Wednesday, November 21, 2012

What Writing Does


I am failing at NaNoWriMo worse than I failed algebra (I rocked pre-calc by the way, even though it's ten times harder. No idea how that happened). I write solely during church services. Oh, and waiting at the psychologist's office - for my sister, surprisingly enough. That's about once a week for maybe two hours tops. Not much writing gets done.

But, beautiful thing writing is, I still feel the effects of it. I'm not sure whether that's good or bad, as, well, you'll see.

So, since I can't say anything about my writing, outside of it going somewhere slower than a sloth, I have a list of things writing does. Some of these may just be me and my weirdness, but other things are pretty universal. Outside of occasional freaks who write simply because they are good at it and might as well be clipping their nails. By the way, those people are not humans. If you meet one - RUN, very far and pretty darn fast.

1.) It helps express emotions.
     Writerly people either have a ton of emotions that are everywhere and everyone can tell what is going on because it is practically written across their faces or they hold it all in and seem to be a constant weird. I tend to be the latter one unless PMSing. Then, forget it, you know exactly how I feel. 
          Note that the latter kind of writer is not emotionless. We are not Bella Swan and walk around either looking like walls or we are about to barf. 
                                                            Not us. Not in the least. We spaz at least.

      Well, anyway, those emotions need to get out somehow - or in a healthy nonallovereverybodywithinreach way. Writing does that. Having a bad day? The character has a bad day or goes through something or the pen is suddenly on the verge of breaking through to the other page. And whenever the writing is over, it's all good. We don't have to pretend to be okay or go around stomping/crying everywhere.

2.) It gives us something to do in class or at the doctor's office or anywhere boring.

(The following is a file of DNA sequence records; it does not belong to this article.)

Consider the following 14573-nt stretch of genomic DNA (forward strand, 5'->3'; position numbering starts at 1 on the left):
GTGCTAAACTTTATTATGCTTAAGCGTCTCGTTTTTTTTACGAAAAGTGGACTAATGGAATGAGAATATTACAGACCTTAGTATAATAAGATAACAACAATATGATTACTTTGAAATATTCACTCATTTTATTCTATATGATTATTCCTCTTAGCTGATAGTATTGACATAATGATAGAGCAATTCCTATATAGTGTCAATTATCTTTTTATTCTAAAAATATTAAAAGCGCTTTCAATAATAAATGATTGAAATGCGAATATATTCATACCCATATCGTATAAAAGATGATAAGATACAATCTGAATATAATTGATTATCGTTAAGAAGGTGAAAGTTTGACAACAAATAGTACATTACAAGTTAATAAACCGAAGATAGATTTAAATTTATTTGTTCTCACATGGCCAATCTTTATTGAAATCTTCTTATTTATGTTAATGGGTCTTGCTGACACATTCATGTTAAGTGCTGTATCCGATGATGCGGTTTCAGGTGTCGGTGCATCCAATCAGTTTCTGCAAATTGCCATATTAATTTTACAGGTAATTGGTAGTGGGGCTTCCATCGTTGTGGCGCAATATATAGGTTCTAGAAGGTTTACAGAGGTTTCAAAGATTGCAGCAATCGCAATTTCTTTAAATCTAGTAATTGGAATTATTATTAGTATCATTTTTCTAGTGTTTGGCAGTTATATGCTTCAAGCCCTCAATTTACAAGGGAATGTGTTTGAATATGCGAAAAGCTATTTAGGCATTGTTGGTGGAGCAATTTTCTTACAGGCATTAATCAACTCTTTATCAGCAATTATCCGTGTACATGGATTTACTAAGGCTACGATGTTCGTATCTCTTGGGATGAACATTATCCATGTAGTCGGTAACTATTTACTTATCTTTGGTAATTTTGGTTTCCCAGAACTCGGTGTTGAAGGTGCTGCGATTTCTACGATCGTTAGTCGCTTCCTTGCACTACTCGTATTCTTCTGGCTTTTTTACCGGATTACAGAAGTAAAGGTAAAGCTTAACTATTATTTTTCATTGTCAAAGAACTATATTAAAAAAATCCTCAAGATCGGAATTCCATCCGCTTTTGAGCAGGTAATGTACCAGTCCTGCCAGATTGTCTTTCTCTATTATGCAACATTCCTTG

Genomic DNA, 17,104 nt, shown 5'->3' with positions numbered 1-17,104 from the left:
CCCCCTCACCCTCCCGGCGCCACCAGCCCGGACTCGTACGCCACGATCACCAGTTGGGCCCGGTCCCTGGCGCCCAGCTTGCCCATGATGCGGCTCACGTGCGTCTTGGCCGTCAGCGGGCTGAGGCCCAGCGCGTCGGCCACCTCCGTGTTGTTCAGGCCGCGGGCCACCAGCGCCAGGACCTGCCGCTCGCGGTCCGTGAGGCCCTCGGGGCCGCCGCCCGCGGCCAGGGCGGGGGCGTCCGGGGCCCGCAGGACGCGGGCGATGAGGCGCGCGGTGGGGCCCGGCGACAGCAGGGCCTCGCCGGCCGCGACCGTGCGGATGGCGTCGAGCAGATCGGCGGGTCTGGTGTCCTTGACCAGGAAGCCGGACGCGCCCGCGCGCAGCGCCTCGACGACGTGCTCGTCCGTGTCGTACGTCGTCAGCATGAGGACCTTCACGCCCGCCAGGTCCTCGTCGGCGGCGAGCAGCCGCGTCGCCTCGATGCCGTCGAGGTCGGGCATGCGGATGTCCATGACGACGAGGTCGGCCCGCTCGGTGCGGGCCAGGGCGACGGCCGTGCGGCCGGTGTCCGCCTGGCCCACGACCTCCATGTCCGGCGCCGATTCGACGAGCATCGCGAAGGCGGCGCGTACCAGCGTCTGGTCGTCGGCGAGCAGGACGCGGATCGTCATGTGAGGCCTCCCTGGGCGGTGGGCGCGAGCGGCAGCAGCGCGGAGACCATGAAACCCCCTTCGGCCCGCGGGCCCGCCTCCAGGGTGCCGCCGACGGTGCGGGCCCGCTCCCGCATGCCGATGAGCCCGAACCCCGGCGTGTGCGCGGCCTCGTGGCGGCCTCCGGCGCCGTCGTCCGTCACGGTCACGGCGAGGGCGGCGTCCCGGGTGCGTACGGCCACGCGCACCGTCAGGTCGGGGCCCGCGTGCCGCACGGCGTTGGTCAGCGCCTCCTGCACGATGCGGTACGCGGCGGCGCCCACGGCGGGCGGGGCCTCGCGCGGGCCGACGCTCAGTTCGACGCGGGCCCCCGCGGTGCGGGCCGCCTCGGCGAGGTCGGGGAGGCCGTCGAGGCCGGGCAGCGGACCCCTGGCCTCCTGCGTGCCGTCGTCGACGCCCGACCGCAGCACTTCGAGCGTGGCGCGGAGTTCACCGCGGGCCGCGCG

This is pretty much self-explanatory. But just in case you haven't been anywhere boring lately (I envy you. Please share how this is possible, maybe take my place at the doctor's office), sometimes, in life, things happen that have us sitting there not entirely sure what to do, our attention on nothing in particular, sleep seeming really exciting. But, suddenly add a pen and some paper and viola! Suddenly there is nowhere you would rather be. (This is a great way to get through class because it looks like insane note-taking, given a few pauses over possible grammatical errors or the name of a character, when the teacher sounds like he came from Charlie Brown's world.)

3.) Writing provides a fantastic way to scare people away.
     This is something entirely optional, but if ever looking to scare someone away, just look to whatever story you are writing at the moment and I promise you, something can be found to gush over that will scare that annoying guy who keeps on smiling at you away. Perhaps it's a death you are absolutely torn over (begin crying and snotting everywhere if at all possible). This is considered abnormal because aren't we in control of who dies? So why do we get upset over character's deaths? (If this question is asked, feel free to glare and begin shouting at the top of your lungs). Or maybe you are absolutely ecstatic/very very mad over a romance. Either way, extreme feelings towards a romance and going on and on about how amazing/annoyingwhydidtheyhavetoenduptogether? can scare someone off.
      My personal favorite is when a language being created is mentioned and then the language is used. That can be scary as heck. Or so various guys I scared away have said.